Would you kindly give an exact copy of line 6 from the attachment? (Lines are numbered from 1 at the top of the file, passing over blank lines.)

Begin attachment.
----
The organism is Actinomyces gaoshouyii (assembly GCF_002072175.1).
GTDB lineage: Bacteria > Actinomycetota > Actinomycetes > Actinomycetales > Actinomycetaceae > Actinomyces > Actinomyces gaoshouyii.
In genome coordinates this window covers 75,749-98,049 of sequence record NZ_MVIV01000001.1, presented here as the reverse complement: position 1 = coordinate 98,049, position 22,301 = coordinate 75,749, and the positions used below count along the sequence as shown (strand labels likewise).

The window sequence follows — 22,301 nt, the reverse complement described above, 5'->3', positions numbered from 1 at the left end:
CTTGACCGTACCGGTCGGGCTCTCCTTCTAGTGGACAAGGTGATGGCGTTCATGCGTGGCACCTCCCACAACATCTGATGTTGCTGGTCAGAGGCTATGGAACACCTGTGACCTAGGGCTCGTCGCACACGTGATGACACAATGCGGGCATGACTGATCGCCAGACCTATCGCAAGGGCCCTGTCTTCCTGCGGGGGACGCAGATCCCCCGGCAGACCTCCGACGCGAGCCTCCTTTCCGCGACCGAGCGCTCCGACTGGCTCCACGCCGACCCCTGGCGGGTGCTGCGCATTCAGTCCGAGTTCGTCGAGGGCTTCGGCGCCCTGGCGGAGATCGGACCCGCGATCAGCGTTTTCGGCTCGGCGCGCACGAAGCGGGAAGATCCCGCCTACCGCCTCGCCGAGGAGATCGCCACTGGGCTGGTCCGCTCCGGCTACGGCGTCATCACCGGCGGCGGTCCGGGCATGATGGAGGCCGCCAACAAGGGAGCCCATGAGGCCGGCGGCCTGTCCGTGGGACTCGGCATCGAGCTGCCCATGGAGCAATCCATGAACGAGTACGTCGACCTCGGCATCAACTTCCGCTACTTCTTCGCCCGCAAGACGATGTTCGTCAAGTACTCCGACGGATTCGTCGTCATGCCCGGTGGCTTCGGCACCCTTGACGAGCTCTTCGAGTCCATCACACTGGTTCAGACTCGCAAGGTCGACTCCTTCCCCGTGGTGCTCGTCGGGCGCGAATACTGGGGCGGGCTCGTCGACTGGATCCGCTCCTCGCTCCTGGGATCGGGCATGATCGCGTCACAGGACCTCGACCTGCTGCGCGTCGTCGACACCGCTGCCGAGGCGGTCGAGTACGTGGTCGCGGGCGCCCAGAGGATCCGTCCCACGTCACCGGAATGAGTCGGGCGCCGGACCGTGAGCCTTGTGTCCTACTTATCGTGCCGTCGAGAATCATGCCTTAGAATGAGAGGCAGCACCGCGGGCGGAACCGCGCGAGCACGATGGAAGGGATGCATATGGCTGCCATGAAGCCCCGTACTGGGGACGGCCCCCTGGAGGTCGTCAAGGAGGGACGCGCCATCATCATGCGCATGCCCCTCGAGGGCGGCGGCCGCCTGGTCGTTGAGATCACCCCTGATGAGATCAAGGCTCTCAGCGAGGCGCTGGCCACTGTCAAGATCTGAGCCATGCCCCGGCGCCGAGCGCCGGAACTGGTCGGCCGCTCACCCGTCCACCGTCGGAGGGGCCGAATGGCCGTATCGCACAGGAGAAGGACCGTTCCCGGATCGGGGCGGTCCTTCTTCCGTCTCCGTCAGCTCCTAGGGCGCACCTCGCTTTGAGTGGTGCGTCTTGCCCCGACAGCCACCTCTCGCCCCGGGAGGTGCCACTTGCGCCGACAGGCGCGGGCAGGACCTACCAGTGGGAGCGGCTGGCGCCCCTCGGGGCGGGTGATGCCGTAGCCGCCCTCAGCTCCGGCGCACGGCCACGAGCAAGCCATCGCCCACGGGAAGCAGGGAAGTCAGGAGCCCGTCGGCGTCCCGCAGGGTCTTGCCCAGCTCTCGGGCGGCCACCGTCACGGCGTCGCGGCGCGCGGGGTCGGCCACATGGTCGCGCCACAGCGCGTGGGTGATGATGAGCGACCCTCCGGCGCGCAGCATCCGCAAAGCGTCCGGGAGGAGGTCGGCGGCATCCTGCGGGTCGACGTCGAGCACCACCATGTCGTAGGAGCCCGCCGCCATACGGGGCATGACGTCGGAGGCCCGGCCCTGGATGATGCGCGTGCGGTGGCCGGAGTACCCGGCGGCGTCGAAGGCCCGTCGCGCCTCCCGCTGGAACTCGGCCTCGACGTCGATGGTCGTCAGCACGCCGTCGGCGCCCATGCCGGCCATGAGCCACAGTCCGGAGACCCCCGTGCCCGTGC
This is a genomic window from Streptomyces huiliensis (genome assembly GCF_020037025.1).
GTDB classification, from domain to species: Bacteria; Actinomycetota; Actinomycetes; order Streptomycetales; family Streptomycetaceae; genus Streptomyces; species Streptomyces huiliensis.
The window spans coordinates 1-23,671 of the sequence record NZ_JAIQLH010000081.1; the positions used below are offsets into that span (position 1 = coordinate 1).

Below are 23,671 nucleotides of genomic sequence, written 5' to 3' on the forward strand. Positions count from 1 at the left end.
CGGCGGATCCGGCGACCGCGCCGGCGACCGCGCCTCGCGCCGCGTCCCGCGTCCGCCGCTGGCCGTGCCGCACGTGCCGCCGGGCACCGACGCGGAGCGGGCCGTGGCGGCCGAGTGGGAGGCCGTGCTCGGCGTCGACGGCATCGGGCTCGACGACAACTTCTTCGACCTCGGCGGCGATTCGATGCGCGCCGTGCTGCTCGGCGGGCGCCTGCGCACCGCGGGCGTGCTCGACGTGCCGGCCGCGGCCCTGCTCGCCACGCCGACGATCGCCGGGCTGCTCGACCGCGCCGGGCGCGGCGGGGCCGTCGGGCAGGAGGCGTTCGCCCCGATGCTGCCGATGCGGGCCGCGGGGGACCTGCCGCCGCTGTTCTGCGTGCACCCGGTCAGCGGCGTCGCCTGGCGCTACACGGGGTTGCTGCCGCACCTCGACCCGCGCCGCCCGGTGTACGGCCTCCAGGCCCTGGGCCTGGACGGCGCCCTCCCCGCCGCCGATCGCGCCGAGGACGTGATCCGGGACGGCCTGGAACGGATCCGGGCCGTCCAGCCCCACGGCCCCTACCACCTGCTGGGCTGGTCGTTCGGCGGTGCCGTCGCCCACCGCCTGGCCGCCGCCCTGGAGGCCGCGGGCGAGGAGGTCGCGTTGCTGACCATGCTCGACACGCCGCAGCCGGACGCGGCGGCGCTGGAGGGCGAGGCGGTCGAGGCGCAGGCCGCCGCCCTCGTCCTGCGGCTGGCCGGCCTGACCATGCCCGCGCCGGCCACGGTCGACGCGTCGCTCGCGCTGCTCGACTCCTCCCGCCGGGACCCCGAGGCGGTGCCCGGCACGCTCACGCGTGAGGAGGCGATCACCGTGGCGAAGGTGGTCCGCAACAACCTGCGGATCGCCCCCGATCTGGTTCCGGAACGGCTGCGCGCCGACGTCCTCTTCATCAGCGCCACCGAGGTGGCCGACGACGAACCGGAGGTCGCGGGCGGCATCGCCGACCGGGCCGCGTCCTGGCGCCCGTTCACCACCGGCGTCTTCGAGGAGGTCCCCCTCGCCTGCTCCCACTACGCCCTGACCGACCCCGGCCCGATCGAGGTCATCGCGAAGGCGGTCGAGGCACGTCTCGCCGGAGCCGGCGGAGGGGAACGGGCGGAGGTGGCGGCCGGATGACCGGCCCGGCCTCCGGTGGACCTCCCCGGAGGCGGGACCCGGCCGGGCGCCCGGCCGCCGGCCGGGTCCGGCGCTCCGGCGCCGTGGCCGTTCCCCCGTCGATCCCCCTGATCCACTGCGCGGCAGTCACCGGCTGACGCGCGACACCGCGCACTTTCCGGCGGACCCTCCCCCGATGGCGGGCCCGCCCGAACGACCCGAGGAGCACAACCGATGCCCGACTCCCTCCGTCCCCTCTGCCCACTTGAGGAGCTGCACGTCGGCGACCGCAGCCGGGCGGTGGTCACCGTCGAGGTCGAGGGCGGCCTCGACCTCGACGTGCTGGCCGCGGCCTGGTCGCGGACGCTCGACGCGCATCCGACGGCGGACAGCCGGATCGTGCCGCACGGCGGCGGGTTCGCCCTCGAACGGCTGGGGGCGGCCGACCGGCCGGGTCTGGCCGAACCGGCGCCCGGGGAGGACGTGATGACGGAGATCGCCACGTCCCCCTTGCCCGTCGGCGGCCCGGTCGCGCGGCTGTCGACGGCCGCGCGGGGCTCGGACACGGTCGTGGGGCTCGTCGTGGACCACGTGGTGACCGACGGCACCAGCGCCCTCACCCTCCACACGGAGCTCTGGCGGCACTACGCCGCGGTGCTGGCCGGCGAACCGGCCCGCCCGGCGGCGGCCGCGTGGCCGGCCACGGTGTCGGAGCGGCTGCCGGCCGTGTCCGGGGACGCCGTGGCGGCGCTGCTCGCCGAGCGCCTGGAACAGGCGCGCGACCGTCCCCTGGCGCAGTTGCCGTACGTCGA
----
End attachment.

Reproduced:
This is a genomic window from Streptomyces huiliensis (genome assembly GCF_020037025.1).